I read this one a few months back but haven’t written about it yet since our book club just chatted about it on Sunday. (I like to wait until after our discussions to share book club picks with ya’ll.) It had somewhat mixed reviews among our group, but those who enjoyed it — myself include — really enjoyed it. In fact, it won our club’s poll for best book of ‘22.
Why it stands out this year: I’ve enjoyed Zevin’s previous work, but Tomorrow and Tomorrow and Tomorrow is an incredible leap for her both in story complexity and character depth. She successfully experiments with different writing styles, which is incredibly hard to pull off. And everything about the characters’ relationships felt so real. I rooted for them, I was annoyed by them, I eagerly wanted to know what happened next in their story — much like how all of our real-life relationships play out. I’ve read plenty of modern fiction in the last decade, and this one is utterly unique; I haven’t encountered anything quite like it before. Sam and Sadie are going to stay with me a long time.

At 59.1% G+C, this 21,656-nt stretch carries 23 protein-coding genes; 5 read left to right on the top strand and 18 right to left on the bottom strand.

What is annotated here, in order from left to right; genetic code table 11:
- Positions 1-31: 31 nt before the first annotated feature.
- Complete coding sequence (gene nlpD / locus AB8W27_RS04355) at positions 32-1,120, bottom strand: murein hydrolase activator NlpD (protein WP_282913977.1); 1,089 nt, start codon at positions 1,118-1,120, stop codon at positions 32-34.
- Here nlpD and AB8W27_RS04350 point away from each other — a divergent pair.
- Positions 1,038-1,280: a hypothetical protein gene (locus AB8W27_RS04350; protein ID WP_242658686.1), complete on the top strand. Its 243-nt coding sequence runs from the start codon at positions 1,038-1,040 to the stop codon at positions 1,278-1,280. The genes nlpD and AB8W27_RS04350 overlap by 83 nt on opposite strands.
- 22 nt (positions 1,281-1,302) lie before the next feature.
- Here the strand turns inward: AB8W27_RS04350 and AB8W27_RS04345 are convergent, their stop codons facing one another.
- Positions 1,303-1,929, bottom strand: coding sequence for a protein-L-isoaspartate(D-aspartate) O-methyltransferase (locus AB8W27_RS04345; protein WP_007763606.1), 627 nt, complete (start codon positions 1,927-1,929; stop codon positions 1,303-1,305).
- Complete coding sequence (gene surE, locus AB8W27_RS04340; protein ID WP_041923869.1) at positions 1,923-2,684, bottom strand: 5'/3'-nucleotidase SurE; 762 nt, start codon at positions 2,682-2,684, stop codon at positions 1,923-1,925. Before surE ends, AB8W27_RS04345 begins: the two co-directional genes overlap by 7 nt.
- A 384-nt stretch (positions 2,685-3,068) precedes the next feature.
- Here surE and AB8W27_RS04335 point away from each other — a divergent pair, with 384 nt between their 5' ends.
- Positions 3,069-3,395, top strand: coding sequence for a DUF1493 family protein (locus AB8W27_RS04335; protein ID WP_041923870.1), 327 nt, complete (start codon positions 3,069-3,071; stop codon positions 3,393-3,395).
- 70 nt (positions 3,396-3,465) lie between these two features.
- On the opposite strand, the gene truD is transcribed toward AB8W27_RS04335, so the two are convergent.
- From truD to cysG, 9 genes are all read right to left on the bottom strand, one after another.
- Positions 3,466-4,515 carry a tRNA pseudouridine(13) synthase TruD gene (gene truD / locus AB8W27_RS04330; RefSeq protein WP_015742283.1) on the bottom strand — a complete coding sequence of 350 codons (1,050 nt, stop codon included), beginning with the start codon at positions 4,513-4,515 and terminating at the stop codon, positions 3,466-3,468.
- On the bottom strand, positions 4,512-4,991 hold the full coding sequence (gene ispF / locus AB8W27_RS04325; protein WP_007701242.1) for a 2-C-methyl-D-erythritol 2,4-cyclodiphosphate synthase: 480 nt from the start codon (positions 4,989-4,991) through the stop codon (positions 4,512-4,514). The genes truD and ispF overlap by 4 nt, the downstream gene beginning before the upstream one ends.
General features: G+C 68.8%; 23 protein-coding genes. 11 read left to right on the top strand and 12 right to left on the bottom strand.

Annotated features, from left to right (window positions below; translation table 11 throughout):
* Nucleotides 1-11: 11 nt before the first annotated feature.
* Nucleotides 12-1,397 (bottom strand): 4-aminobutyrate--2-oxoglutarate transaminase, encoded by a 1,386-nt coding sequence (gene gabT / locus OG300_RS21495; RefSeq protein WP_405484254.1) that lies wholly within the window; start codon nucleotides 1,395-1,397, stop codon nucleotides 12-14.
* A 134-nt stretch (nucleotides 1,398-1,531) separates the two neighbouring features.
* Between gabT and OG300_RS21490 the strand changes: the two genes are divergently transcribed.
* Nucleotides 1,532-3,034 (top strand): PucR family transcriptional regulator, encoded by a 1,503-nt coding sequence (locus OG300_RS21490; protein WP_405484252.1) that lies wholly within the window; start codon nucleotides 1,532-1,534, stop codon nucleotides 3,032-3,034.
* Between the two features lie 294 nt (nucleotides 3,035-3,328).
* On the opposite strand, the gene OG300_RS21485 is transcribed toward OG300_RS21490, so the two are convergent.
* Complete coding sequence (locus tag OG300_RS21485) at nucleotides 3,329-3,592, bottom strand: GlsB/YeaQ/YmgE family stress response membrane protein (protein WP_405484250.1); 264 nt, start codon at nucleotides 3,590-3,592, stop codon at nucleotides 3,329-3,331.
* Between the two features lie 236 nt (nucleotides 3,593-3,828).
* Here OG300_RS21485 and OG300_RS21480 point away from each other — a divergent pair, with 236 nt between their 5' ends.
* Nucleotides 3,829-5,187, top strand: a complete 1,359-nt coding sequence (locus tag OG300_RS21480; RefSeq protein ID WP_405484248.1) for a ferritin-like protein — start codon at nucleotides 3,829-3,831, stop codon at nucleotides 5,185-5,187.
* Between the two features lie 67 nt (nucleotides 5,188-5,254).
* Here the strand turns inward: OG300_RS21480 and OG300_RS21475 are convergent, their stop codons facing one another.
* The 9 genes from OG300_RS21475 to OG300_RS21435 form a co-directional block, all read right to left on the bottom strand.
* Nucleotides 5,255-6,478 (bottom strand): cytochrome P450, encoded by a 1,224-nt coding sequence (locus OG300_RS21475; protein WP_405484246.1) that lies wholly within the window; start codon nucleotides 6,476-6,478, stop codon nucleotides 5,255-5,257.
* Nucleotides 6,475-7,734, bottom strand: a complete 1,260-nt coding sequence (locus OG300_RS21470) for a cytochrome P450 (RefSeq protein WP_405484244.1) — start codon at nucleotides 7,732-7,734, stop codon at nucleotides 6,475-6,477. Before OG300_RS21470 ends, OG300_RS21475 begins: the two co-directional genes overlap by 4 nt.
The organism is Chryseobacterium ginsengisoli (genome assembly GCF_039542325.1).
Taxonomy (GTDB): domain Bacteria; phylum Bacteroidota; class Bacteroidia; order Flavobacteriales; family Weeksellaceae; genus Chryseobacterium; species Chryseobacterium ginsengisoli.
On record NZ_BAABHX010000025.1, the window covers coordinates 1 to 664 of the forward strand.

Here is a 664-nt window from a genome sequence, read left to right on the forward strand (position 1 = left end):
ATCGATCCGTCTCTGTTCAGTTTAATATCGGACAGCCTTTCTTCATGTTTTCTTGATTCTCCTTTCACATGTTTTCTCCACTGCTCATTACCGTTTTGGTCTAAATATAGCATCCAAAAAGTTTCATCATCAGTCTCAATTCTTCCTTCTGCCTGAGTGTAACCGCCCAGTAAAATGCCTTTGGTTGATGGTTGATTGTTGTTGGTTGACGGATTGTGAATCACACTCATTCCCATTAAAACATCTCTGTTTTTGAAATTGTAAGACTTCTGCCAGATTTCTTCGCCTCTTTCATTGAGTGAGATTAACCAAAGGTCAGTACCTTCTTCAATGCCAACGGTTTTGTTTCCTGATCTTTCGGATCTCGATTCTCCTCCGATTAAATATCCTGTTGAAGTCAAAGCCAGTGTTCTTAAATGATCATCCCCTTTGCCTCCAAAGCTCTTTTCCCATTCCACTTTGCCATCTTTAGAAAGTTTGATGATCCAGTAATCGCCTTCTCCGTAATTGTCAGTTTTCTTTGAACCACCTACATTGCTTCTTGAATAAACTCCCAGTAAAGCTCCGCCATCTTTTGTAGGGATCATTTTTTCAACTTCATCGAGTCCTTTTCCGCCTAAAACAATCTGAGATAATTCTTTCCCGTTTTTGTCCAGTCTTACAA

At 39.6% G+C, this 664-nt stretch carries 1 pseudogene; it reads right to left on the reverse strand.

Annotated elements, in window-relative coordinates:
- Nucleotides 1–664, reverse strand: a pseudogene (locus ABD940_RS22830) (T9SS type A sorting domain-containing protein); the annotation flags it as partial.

Finally, here’s a few other titles that I have to mention, which just missed the cut (links go to my review of it):
Jane Eyre by Charlotte Bronte
Rebecca by Daphne de Maurier
Sea of Tranquility by Emily St. John Mandel
Endurance by Alfred Lansing
The Facemaker by Lindsey Fitzharris
American Carnage by Tim Alberta (Amazon link; I haven’t reviewed this one yet)
That’s all for this week! Thanks so much for the time and inbox space. I deeply appreciate it.